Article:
Subjects

All the morning till past noon preparing over again our report this afternoon to the Committee of Parliament about tickets, and then home to eat a bit, and then with Sir W. Pen to White Hall, where we did a very little business with the Duke of York at our usual meeting, only I perceive that he do leave all of us, as the King do those about him, to stand and fall by ourselves, and I think is not without some cares himself what the Parliament may do in matters wherein his honour is concerned. Thence to the Parliament-house; where, after the Committee was sat, I was called in; and the first thing was upon the complaint of a dirty slut that was there, about a ticket which she had lost, and had applied herself to me for another. I did give them a short and satisfactory answer to that; and so they sent her away, and were ashamed of their foolery, in giving occasion to 500 seamen and seamen’s wives to come before them, as there was this afternoon. But then they fell to the business of tickets, and I did give them the best answer I could, but had not scope to do it in the methodical manner which I had prepared myself for, but they did ask a great many broken rude questions about it, and were mightily hot whether my Lord Bruncker had any order to discharge whole ships by ticket, and because my answer was with distinction, and not direct, I did perceive they were not so fully satisfied therewith as I could wish they were. So my Lord Bruncker was called in, and they could fasten nothing on him that I could see, nor indeed was there any proper matter for blame, but I do see, and it was said publicly in the House by Sir T. Clerges that Sir W. Batten had designed the business of discharging men by ticket and an order after the thing was done to justify my Lord Bruncker for having done it. But this I did not owne at all, nor was it just so, though he did indeed do something like it, yet had contributed as much to it as any man of the board by sending down of tickets to do it. But, Lord! to see that we should be brought to justify ourselves in a thing of necessity and profit to the King, and of no profit or convenience to us, but the contrary.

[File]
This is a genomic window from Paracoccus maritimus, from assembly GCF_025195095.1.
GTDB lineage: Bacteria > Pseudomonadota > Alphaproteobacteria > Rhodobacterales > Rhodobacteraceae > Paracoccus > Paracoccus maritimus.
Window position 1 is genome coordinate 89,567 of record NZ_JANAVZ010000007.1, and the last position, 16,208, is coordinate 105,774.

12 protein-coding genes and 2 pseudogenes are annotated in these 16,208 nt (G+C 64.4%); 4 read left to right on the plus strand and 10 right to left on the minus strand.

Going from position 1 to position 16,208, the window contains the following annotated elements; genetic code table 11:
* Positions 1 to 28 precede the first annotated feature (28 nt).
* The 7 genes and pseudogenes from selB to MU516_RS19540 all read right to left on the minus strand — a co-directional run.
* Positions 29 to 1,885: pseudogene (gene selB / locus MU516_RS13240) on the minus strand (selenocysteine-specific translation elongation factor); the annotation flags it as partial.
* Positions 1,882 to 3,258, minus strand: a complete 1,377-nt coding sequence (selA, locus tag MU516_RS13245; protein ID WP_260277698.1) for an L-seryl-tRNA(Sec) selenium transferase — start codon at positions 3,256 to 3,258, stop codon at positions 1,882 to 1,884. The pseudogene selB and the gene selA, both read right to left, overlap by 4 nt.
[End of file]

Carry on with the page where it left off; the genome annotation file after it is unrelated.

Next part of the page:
We being withdrawn, we heard no more of it, but there staid late and do hear no more, only my cozen Pepys do tell me that he did hear one or two whisper as if they thought that I do bogle at the business of my Lord Bruncker, which is a thing I neither did or have reason to do in his favour, but I do not think it fit to make him suffer for a thing that deserves well. But this do trouble me a little that anything should stick to my prejudice in any of them, and did trouble me so much that all the way home with Sir W. Pen I was not at good ease, nor all night, though when I come home I did find my wife, and Betty Turner, the two Mercers, and Mrs. Parker, an ugly lass, but yet dances well, and speaks the best of them, and W. Batelier, and Pembleton dancing; and here I danced with them, and had a good supper, and as merry as I could be, and so they being gone we to bed.

we fall by ourselves into the dirt

we are as broken as a fast

a rope is a necessity of no profit to us

we hear it whisper dance well

Erasure poem derived from The Diary of Samuel Pepys, Wednesday 30 October 1667.

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